It also made it possible for politicians to support the expansion of the gas sector with a conviction that would have been unthinkable just a year ago due to climate concerns. Since February, government officials have lifted production restrictions and approved new drilling sites, often citing the need for pragmatism at a time of high stress.

Denmark, which announced plans to phase out fossil fuels in 2020, increase in production from fields in the North Sea for which there are already licenses. Hungary stated that it would increase domestic natural gas production up to 2 billion cubic meters m from 1.5 billion cubic meters. Shell continues with a new natural gas development in the North Sea after the UK government gave the go-ahead in June by overturning an earlier decision to block the project on environmental grounds.
“We are actively working on renewable energy and nuclear energy, but now we are also realistic about our energy needs,” said Kwasi Kwarteng, UK Secretary of State for Business and Energy. tweeted after the decision. According to a new report from consultancy BFY Group, average electricity bills in the United Kingdom could top £500 ($613) in January alone.
Construction work on a castle island in Brunsbüttel, northern Germany, in early March.  A North Sea port could be the site for a new LNG terminal.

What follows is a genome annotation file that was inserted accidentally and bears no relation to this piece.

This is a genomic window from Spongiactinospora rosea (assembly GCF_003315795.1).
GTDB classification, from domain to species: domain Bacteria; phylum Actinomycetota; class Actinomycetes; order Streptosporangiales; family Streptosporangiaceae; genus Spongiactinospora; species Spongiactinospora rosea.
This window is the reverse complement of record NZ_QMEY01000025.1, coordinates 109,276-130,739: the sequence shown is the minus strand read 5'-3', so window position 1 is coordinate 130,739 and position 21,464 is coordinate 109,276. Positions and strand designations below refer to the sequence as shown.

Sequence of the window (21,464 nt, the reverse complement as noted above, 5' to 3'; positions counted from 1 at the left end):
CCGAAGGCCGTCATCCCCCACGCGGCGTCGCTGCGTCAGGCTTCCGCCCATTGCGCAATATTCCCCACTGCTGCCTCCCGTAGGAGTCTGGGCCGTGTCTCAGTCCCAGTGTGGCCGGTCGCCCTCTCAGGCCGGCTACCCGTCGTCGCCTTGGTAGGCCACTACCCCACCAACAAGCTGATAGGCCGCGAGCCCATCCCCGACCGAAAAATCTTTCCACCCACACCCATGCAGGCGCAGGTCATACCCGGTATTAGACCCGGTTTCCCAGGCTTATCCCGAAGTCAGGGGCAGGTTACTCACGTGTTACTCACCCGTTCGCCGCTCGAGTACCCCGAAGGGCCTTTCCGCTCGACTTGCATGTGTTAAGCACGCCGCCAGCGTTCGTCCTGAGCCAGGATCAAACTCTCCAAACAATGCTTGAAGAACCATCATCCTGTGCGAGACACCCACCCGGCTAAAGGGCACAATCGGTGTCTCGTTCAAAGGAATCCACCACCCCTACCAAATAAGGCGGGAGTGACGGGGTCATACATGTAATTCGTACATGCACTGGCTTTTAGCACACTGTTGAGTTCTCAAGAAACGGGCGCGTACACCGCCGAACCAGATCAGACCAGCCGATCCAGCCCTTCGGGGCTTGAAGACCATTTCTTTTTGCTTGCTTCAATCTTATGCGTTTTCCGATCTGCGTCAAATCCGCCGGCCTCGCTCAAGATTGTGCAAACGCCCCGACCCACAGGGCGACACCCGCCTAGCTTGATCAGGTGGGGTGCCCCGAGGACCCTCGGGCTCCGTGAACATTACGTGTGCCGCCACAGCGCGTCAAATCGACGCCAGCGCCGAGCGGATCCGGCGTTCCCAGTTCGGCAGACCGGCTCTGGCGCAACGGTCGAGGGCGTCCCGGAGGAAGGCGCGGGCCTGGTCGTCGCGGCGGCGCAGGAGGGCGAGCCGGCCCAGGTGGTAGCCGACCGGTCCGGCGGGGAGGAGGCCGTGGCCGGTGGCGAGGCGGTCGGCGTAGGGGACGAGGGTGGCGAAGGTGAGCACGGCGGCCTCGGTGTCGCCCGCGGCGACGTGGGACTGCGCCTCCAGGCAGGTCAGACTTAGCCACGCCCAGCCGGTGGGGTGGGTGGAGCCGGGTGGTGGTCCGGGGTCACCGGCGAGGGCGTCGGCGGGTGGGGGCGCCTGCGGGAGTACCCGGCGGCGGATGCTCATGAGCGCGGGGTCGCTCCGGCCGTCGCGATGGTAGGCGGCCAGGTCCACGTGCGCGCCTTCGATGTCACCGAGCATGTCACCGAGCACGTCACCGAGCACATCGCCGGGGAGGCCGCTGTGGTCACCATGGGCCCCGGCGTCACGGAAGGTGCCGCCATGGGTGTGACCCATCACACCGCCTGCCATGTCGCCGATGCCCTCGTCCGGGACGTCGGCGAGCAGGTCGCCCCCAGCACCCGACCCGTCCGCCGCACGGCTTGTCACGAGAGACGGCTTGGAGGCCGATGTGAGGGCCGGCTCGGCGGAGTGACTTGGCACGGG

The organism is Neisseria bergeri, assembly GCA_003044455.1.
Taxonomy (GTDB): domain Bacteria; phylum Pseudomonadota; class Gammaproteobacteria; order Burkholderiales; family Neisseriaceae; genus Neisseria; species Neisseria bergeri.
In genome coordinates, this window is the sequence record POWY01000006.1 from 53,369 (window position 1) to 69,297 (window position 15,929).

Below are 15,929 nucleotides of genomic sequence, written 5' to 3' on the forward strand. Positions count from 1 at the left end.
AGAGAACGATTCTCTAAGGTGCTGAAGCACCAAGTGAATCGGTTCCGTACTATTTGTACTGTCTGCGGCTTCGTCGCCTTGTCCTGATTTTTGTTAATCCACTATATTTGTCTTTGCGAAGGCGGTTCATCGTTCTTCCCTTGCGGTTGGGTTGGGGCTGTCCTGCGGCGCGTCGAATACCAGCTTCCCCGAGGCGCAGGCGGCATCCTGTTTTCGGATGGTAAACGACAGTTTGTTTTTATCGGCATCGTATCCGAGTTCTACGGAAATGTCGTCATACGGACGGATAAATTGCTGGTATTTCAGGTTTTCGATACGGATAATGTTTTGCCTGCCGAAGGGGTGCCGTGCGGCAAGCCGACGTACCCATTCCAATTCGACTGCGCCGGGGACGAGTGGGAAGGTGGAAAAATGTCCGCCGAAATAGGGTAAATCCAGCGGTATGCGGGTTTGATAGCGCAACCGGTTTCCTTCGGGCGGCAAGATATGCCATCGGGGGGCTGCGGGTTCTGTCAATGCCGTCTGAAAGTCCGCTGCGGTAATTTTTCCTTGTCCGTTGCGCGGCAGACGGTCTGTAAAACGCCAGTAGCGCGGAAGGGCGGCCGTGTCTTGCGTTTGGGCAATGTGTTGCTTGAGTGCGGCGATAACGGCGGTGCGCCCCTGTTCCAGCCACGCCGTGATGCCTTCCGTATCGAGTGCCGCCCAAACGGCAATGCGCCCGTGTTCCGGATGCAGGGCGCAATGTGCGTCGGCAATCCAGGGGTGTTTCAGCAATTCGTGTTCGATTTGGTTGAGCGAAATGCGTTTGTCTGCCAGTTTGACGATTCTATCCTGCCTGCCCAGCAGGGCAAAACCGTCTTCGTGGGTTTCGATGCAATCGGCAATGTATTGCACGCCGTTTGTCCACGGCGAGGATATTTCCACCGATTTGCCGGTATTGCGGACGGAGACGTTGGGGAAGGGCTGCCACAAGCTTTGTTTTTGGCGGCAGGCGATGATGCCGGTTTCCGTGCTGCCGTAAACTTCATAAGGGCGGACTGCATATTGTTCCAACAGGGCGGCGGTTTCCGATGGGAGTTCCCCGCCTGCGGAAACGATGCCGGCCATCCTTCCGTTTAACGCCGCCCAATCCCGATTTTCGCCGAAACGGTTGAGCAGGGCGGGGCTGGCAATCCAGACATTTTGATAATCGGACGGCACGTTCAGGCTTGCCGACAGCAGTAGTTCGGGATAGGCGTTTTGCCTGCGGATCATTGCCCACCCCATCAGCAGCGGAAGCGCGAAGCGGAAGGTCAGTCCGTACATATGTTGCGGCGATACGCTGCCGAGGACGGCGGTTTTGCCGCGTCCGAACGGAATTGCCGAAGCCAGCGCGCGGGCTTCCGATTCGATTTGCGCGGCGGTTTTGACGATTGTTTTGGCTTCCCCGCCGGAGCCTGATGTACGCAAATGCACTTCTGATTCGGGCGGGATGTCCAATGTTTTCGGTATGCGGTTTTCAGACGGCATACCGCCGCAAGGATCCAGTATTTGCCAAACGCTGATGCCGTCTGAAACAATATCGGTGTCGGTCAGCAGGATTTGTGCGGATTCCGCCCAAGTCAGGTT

Meanwhile, governments are seeking to expand their ability to obtain liquefied natural gas, or LNG, which is an attractive alternative to gas from Russia because it can be shipped from allies on tankers rather than via a pipeline from Russia. Global Energy Monitor, a US think tank, lists at least 25 projects to build or expand LNG terminals in Europe and the UK that have been recently proposed or resurrected since the start of the war in Ukraine.

“You’re just watching this world turn 180 degrees,” said Oswald Klint, an energy analyst at Sanford Bernstein.

Long term view

Some of these gas projects could increase energy supplies to Europe this winter if Russian President Vladimir Putin cuts off flows from Russia.

Canadian company Zenith Energy, which said last month that well reactivation in northeast Italy, which will produce 1,300 cubic meters of gas per day, is expected to start production between October and December.

Luca Benedetto, chief financial officer, said in a statement that the decision was made “in the context of a growing need for energy security within Europe and a very encouraging pricing climate.”

Others will not start for some time. Shell estimates that the Jackdaw gas field in the British North Sea will come online “in the mid-2020s”. Floating LNG storage and regasification terminal recently acquired Italian gas infrastructure operator Snam and will be installed off the coast of Ravenna, will not begin operation until the second half of 2024.